The Group of Twenty and the Evolution of Global Governance
By Joan Veon
September 28, 2009
In 1994 when I covered my first global meeting, there was a press briefing by the Commission on Global Governance on their forthcoming report, Our Global Neighborhood. The man giving the briefing was one of the co-chairs, Sir Shridath Ramphal who was not only president of Guyana but also president of the (British) Commonwealth Association. As I read the glossy brochure, I thought he meant “global government” to which he replied “No, no, no we mean global governance.” When I asked about a global currency, he laughed and said, “No, not for a long time.”
The meeting recently held in Pittsburgh comprised the third meeting of the heads of state and finance ministers from the Group of Twenty nations: the developed countries led by the United States, Canada, Great Britain, France, Italy, Japan, Russia and Germany and the top developing countries: Argentina, Australia, Brazil, China, India, Indonesia, Mexico, Saudi Arabia, South Africa, South Korea, and Turkey, as well as the European Union. Together, they represent 85% of the world’s Gross Domestic Product-GDP and 80% of world trade.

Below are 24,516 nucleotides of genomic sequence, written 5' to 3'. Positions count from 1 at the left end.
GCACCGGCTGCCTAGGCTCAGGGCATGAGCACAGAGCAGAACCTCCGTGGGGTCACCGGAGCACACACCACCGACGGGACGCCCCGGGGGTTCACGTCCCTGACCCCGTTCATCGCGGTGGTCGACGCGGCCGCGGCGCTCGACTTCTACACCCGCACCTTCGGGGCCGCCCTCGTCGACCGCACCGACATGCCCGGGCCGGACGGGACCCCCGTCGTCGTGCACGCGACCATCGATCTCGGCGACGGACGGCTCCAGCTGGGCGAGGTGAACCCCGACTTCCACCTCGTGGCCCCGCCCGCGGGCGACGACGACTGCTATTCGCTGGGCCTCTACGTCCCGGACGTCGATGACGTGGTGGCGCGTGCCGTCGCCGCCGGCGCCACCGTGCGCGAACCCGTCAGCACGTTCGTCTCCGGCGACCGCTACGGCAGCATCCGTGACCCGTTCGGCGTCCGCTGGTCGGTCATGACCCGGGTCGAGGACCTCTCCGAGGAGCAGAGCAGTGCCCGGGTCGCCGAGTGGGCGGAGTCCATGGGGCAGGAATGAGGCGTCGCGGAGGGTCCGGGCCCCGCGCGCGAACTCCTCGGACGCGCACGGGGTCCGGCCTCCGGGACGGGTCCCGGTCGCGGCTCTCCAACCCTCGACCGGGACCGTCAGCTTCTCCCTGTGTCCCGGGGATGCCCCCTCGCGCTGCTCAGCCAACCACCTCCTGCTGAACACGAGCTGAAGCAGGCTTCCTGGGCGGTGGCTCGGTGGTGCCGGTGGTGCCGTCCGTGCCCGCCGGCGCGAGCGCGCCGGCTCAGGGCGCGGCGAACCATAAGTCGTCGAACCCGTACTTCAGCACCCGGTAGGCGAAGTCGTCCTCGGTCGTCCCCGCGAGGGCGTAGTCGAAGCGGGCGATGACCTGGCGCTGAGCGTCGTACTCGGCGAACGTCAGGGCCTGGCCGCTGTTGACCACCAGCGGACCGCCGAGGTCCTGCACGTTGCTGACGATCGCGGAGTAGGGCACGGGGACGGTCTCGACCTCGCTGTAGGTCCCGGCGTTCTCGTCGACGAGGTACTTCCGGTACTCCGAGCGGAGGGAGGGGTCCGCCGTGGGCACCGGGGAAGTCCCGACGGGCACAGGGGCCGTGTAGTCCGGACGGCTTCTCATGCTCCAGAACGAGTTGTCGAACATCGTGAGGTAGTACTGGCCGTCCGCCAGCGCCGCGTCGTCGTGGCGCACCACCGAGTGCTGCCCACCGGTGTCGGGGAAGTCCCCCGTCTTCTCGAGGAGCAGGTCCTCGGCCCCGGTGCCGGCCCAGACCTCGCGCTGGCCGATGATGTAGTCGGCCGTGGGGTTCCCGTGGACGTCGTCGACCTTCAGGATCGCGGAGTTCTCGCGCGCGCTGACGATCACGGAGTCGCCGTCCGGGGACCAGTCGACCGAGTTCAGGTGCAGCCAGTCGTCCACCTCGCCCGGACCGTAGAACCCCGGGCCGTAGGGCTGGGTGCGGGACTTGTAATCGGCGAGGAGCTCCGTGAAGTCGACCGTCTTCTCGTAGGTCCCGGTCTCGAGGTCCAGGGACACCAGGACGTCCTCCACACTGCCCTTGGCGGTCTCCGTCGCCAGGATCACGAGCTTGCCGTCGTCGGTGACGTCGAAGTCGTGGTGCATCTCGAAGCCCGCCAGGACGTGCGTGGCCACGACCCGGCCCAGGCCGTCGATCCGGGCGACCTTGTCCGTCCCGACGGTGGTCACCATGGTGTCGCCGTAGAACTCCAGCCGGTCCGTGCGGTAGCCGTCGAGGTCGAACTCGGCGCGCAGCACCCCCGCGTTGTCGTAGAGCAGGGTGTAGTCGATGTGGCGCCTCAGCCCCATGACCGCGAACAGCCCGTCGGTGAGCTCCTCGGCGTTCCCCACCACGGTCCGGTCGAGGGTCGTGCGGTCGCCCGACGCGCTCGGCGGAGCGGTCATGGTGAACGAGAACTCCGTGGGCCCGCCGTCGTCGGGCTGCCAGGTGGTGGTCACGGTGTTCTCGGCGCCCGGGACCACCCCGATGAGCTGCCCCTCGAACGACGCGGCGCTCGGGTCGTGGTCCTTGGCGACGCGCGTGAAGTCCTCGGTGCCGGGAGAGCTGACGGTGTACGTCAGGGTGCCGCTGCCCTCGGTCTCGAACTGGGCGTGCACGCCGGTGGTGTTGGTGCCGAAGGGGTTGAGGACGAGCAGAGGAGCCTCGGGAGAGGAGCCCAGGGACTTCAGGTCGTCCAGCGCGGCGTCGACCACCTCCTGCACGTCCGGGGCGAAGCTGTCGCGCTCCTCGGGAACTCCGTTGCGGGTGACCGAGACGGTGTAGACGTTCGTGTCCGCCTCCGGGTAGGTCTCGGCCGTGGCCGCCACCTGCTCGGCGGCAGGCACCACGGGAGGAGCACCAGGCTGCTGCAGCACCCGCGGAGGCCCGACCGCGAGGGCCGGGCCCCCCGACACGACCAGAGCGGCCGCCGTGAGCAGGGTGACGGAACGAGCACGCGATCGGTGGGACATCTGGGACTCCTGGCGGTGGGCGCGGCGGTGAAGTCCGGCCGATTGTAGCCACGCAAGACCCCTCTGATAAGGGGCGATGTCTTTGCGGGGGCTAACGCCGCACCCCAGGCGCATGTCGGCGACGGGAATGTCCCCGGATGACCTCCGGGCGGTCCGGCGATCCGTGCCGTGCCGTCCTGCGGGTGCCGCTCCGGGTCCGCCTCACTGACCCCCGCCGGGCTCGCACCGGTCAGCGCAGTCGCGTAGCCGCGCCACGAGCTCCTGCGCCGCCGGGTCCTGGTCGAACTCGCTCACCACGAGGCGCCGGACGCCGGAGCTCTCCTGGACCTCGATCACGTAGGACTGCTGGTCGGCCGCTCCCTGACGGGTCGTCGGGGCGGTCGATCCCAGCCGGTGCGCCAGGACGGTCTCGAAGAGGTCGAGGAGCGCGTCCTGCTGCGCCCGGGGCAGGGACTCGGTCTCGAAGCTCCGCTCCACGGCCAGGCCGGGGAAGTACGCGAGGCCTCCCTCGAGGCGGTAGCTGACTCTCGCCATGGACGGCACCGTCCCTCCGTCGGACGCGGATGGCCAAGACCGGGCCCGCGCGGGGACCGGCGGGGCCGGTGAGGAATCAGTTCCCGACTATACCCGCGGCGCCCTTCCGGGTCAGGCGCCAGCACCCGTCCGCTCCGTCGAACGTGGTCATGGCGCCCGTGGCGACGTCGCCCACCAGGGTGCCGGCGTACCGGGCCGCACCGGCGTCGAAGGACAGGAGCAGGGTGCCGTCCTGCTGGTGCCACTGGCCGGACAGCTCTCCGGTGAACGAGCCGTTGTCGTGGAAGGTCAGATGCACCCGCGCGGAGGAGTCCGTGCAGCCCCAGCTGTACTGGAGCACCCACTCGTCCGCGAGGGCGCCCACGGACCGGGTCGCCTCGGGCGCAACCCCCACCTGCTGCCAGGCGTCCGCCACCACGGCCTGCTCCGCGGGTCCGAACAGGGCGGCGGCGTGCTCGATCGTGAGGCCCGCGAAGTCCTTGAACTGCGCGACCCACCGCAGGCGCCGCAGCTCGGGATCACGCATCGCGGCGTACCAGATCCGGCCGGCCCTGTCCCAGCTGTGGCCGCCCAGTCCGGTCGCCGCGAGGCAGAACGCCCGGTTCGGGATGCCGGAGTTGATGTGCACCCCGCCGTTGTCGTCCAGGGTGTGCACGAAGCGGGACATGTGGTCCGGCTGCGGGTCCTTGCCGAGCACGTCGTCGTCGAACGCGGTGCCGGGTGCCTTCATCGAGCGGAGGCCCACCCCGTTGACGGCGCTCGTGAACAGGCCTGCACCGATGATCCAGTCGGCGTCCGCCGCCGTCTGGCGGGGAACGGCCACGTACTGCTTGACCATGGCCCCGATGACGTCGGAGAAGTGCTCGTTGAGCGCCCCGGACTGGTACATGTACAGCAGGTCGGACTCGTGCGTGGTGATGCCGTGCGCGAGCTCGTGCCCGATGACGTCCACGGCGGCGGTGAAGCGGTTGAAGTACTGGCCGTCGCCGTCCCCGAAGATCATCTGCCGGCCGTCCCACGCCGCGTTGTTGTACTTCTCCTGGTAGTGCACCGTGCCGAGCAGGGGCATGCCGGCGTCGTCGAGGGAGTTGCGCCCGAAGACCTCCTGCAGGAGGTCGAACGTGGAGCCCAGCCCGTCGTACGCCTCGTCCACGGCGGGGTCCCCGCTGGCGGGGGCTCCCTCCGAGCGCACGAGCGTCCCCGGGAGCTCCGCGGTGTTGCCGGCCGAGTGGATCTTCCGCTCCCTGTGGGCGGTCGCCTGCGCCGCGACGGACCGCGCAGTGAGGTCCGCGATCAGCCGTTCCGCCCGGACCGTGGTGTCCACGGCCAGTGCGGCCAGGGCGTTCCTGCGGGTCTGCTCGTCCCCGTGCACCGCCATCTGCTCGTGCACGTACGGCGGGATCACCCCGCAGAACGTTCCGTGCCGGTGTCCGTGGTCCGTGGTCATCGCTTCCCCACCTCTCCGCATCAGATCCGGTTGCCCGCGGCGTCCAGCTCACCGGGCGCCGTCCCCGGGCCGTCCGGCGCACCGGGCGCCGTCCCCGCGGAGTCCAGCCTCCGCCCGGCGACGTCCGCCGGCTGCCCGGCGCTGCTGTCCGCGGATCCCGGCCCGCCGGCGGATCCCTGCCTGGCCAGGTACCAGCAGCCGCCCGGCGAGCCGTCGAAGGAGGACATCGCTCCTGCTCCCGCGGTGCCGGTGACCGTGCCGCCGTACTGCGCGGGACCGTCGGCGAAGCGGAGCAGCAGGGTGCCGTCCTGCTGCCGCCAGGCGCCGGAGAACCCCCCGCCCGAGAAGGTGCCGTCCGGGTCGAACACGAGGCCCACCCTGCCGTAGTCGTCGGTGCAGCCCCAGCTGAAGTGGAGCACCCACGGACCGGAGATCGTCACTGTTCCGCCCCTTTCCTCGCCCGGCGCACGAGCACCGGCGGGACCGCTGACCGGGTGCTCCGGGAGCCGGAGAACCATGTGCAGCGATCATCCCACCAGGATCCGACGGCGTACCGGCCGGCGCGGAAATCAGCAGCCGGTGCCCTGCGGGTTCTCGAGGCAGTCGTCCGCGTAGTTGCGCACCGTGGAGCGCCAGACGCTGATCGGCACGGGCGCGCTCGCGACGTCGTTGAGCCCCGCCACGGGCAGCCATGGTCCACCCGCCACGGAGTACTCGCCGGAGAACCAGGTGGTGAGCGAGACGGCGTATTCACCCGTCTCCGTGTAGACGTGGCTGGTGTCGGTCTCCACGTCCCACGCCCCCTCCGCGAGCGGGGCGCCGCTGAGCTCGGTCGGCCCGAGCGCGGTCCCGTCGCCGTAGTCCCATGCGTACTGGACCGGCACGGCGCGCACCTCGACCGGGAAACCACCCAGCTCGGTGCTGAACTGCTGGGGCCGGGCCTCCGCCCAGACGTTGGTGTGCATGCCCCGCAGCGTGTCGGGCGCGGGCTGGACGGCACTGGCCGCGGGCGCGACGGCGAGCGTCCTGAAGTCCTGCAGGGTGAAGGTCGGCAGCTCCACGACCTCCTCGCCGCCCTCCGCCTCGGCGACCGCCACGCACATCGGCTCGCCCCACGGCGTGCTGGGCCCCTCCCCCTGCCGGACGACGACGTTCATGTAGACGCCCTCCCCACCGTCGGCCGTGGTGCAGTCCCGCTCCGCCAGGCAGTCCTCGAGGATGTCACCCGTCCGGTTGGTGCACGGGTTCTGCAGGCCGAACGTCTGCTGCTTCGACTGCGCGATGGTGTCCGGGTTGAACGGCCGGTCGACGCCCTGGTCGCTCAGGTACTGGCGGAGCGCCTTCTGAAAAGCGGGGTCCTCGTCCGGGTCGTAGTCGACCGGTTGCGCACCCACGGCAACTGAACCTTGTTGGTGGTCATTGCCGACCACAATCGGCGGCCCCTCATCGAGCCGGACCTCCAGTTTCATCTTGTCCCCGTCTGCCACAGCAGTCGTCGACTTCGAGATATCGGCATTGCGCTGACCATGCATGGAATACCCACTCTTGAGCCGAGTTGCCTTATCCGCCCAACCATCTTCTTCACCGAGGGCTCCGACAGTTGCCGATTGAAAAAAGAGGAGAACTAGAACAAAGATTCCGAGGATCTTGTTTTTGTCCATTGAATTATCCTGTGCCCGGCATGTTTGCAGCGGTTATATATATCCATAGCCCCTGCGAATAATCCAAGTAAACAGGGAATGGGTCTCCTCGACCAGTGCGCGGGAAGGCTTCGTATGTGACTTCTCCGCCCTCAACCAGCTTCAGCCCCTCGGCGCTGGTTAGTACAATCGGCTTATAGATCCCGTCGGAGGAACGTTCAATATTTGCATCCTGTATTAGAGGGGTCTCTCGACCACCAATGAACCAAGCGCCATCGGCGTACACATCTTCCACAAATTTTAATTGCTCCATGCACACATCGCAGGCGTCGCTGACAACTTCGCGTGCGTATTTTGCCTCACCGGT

The Group of Eight-G8 began meeting in 1973 when Richard Nixon called together the leaders of four countries to determine how the world would be run economically now that he had put the world currencies on a floating basis when he removed the last ties the dollar had to gold in 1971. A formal meeting was held in 1975 in France with five countries and soon it was seven countries known as the Group of Seven until 1998 when Russia was officially admitted. Since 1975, whatever decision these seven or eight countries came to was law and if the rest of the countries of the world knew what was good for them, they would follow suit. In short, the Group of Eight acted as a “Global Board of Directors” for the world. Over the years, they expanded their purview to include every facet of government: labor, education, transportation, trade, housing, finance and the environment.